With the industry rapidly changing, discussions are turning to how shipping companies can operate in a much greener future
Floating factories, sharing assets and crewless fleets sailing in convoy – these are just some of the ideas revealed by Finnish manufacturing company Wärtsilä in its recent brief, Visions of Future Shipping. But could any of them actually work?
Certainly, the future demands more innovation. The green energy transformation will undoubtedly change the marine industry. New business models and technologies will disrupt the whole value chain as it is today, while heavy pressure from new global trends will call for more agile business models. Added to this, large investments in the car industry and energy production field in particular will drive energy storage in battery technology forward at an increasing speed.
New solutions, such as bacteria producing hydrogen from water, have already been demonstrated. From sunlight to sundown, production of electric power is showing increasing efficiency while the price continues to plummet. Hydrogen driven fuel cells are also being introduced by major car companies to become an emission free source of power – a concept that could also be applied in ship transport, suggests Wärtsilä.
“A few years ago, it would have seemed ludicrous that an online bookshop such as Amazon would buy its own ships, but nowadays the only rule is that there are no rules.”
Sensors, equipment and systems will, at an increasing speed, interact and perform autonomous actions from artificial intelligence and by means of robots, it says, adding that self-learning systems will also become available in shipping operations.
Information will also be available to everybody all the time through new communication technologies. And, the introduction of block chain technology into trade will inevitably change the business; there will be more common sharing of assets and information, making it easier for new players to enter the field of shipping transportation.
What effect will these new trends have on the business of the established players in the market though? Well, Wärtsilä predicts that the common pressure to reduce cost as well as emissions in shipping will lead to a higher use of renewable energy.
Prompted by the inevitable effect that growing global energy demand and increasingly stringent environmental legislation to combat climate change will have on the shipping sector, Wärtsilä foresees a variety of difference scenarios that could shape the way that shipping companies operate in the future.
Battery energy storage capacity will dramatically increase over the next 10 years, predicts Wärtsilä. “This implies that pretty much all short sea needs can be solved in battery operation of the vessel, while charged from a clean energy source,” it says.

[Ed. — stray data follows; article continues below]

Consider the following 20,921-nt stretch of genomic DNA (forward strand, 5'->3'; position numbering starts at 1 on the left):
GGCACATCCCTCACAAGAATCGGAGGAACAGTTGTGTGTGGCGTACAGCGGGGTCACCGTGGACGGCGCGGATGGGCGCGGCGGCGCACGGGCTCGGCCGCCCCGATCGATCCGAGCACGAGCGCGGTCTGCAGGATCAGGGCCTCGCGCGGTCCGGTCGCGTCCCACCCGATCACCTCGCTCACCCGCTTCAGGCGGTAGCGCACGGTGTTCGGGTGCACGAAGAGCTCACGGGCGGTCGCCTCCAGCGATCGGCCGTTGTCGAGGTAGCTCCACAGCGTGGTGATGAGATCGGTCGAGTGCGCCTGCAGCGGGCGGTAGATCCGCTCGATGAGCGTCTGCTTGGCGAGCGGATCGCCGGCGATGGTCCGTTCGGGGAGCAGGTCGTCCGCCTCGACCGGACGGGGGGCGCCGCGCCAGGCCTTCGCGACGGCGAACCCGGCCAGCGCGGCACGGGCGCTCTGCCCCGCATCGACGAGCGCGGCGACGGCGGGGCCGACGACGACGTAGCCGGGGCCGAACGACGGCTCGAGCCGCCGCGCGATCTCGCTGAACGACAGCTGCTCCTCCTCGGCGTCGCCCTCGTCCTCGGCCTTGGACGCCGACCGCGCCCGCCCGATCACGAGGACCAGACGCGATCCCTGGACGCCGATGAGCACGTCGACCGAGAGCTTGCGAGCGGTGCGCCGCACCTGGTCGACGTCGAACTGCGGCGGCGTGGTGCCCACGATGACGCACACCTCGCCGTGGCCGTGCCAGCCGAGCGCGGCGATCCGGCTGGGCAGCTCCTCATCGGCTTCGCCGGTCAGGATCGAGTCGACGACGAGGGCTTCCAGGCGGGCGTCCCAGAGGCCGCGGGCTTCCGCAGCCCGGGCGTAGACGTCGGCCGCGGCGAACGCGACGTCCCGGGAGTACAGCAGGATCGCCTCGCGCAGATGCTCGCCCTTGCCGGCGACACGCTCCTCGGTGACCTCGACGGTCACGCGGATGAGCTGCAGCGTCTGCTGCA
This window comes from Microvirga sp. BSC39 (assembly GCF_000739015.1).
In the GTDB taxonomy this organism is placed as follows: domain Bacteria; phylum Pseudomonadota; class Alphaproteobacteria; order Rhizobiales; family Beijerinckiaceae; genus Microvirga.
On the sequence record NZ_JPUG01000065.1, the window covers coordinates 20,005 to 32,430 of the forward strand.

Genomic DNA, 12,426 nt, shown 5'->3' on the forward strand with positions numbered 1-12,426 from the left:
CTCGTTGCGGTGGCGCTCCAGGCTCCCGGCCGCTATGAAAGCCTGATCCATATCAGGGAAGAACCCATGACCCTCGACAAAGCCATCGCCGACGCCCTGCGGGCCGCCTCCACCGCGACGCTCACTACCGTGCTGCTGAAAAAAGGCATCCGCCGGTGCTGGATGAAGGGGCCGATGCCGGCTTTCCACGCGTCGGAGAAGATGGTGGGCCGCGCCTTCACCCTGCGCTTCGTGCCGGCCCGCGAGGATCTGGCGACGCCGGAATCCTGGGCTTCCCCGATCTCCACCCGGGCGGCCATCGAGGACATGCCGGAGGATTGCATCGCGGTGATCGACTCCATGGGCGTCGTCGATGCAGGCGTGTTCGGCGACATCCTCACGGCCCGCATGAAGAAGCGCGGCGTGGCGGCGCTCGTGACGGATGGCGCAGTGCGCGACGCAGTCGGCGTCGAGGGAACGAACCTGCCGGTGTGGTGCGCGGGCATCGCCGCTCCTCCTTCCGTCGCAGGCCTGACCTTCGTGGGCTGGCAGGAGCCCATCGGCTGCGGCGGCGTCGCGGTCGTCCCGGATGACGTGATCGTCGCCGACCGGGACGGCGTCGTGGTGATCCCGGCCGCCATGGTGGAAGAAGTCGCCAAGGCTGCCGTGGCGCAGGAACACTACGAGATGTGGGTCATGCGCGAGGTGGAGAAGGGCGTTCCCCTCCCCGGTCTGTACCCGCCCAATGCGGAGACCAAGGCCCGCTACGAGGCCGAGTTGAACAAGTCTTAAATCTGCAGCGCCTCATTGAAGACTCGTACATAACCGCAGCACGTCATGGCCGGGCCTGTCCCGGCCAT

Accordingly, Wärtsilä recently revealed its latest brainchild, EXERGO: running on batteries, the ship will be emissions and noise free. At the same time, the operator can check-in from afar through a streamlined and user-friendly interface to make sure that the vessel operation is as safe, cheap and clean as it can be.
“Imagine yourself entering the cruise port of Shanghai to step onto a ship that is only powered by batteries,” says Wärtsilä. “Laying silent in the port without any emissions, and leaving the harbour without sound or any visible exhaust.”
Wärtsilä adds a 20 times increase in today’s battery energy density will make a voyage from Europe to Japan possible.
More interestingly, it says, is combining vast energy storage with high efficiency solar panels. “Maybe it will be possible to power the cruise ship’s utility from it,” Wärtsilä speculates.
Wärtsilä says that sharing assets could also provide dividends for the shipping industry. “Imagine Wärtsilä joining new global players in a new platform for shipping transportation, where the principles of everybody sharing the same information all the time applies,” it says. “The middlemen will disappear, and the transportation on sea will be much more efficient.”
Apply this to the wider industry, and it claims there is a plethora of benefits to joining up old and new ship operators with a digital tool that makes sure no containership sails cargo-free. “Sharing assets saves money,” says Wärtsilä. “A few years ago, it would have seemed ludicrous that an online bookshop such as Amazon would buy its own ships, but nowadays the only rule is that there are no rules.”
Wärtsilä also suggests that one way for the industry to potentially reach its ultimate goal of emission free transportation at sea is to build artificial islands along the largest shipping routes. “Local production of renewable and clean fuel could take place there, and maybe emission free hydrogen for powering fuel cells produced from solar or wind power,” it says.
In addition, Wärtsilä estimates that up to 30% of fuel could be saved by operating fleets of ship in a convoy with one master leading a fleet of crewless ships. “The master could accommodate the operating and maintenance, as well as anti-piracy crews,” it says, adding that the convoying of crewless ships requires autonomy, artificial intelligence and advanced connectivity.
Another of Wärtsilä’s ideas is to begin manufacturing raw materials while they are being transported on ‘floating factories’, saving valuable time to market, and increasing quality and profitability. For example, Wärtsilä says: “Imagine coffee beans being processed during the journey from Brazil to the market in Europe or Asia – freshly made and ready for consumption at arrival in the port.”
Not only would this improve the quality of the end product, starting manufacturing soonest after harvesting, but it would also save valuable transportation time, says Wärtsilä.